Ritual and Celebration
Humans have a deep seated need to celebrate. Celebrations often mark transitions. It acts as closure of the past and initiation for the future. We celebrate births, marriages, graduations, even the lives of those who have passed. Some celebrations have historical events connected to them, others have religious or cultural content, some blend all of these elements.
Holidays are scheduled, regularly occurring celebrations. They commemorate some event, anniversary, or happening and do so on a regular basis on the calendar. Holidays vary since they are religiously, culturally, or nationally based celebrations. Think of the 4th of July or Memorial Day or Thanksgiving or Christmas and the various associations that ground such celebrations becomes clear.
Many holidays, if not all, have ritual aspects. The notion of ritual tends to evoke overt religious rites and practices such as church attendance, candle lighting, communion, and so on. But special meals, trick or treating, putting up a Christmas-Solstice tree, drinking apple cider in the Fall, having turkey at Thanksgiving – these too, are all rituals which are meaningful, and fun, with or without overt religious content or association.
You don’t have to believe in any particular mythological or theological doctrines to do such celebrations. The seasons themselves have inherent themes and evoke natural moods and emotions that lend themselves to understanding the meanings within.
Everyday life is stressful, somewhat disorienting, and full of uncertainty. Having a special time of the year when we know exactly what to do, the way we’ve always done it, provides a comfortable sense of structure, control and stability.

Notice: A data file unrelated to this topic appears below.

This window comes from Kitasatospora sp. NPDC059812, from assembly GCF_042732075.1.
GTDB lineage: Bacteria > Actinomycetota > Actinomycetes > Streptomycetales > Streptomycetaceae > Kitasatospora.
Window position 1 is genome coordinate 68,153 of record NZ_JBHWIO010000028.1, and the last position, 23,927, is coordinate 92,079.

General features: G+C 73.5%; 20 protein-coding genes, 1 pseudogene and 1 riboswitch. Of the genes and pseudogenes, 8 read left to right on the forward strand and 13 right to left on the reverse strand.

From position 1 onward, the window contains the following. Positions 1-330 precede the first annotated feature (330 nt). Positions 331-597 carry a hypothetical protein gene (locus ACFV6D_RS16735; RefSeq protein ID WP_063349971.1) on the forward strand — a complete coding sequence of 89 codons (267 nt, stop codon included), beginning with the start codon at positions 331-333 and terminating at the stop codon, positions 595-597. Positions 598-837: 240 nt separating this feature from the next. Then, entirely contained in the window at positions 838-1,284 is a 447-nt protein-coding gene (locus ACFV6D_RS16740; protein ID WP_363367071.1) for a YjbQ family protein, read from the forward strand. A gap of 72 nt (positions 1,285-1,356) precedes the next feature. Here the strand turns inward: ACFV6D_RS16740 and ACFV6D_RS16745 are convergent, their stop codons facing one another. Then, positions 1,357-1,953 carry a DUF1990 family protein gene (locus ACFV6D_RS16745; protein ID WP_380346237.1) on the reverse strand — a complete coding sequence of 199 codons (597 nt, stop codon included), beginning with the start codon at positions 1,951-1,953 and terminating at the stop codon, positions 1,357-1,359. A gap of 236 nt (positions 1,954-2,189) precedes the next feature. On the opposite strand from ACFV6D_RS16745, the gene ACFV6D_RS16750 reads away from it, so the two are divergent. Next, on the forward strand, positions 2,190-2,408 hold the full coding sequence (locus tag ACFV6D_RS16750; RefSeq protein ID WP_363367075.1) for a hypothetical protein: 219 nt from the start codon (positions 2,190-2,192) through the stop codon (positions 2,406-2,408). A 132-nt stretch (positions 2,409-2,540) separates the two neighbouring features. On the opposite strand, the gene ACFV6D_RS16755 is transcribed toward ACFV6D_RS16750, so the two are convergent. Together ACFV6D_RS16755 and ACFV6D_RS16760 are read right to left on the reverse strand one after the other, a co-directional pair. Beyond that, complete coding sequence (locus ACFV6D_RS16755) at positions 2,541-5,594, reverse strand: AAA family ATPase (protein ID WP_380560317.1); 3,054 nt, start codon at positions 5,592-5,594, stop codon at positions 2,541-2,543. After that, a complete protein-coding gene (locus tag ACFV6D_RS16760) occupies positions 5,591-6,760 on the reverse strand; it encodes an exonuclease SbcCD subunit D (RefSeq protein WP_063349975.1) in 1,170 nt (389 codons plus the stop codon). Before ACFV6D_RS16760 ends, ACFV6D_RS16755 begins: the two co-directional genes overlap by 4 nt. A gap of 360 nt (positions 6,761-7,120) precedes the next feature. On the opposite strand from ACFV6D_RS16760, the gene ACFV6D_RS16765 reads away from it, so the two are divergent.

Ritual and Creativity
Rituals need not be held in churches or religious buildings and led by clergy. Family Sunday dinners are a ritual. Putting up a Christmas tree is a ritual. Making certain foods for certain occasions is a ritual. Singing Happy Birthday with cake and candles is a ritual. Our lives are filled and punctuated by rituals.
Many, although not all, spiritual naturalists practice an eclectic or highly personal spirituality. In these circumstances, given the lack of an established specific tradition, those seeking to develop some form of new or personalized spirituality will have to face the challenge of creating new rituals.
No one need reinvent the wheel. Candle lighting, meditation-prayers, celebratory meals, storytelling and poetry reading – these, and other common religious activities can be augmented to create meaningful rituals of one’s own.
To conclude, I’d argue that no spiritual practice fulfills its meaning unless it make us a better, more whole and loving person.
The Spiritual Naturalist Society works to spread awareness of spiritual naturalism as a way of life, develop its thought and practice, and help bring together like-minded practitioners in fellowship.